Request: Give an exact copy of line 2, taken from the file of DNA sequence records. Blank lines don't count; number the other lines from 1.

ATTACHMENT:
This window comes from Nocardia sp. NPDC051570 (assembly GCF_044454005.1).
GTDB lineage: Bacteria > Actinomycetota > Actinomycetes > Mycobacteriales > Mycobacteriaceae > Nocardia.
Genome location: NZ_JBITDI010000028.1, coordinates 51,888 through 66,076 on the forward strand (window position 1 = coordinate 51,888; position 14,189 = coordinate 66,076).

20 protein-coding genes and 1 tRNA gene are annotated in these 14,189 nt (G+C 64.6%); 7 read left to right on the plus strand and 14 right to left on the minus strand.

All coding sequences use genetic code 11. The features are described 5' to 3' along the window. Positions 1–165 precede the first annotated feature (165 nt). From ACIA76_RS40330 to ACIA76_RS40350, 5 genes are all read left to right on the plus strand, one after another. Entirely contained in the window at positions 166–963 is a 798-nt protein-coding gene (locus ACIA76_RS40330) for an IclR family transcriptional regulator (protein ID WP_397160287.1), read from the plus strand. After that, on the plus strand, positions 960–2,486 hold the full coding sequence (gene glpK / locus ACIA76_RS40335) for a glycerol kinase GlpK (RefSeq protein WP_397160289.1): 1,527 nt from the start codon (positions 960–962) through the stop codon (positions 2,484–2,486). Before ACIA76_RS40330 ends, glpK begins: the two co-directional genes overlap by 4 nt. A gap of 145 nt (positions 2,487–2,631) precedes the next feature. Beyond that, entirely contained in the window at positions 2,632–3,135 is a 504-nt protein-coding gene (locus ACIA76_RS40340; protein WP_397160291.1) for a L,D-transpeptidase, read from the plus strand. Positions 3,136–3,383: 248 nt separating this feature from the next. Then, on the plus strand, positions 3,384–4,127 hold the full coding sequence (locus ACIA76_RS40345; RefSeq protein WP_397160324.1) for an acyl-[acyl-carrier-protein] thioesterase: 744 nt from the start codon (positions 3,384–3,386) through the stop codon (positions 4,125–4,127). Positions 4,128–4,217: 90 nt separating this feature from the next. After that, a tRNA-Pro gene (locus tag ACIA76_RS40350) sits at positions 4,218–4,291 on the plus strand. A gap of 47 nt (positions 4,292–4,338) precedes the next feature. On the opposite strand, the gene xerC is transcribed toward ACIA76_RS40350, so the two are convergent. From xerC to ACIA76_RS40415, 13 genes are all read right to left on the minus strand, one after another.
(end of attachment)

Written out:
GTDB lineage: Bacteria > Actinomycetota > Actinomycetes > Mycobacteriales > Mycobacteriaceae > Nocardia.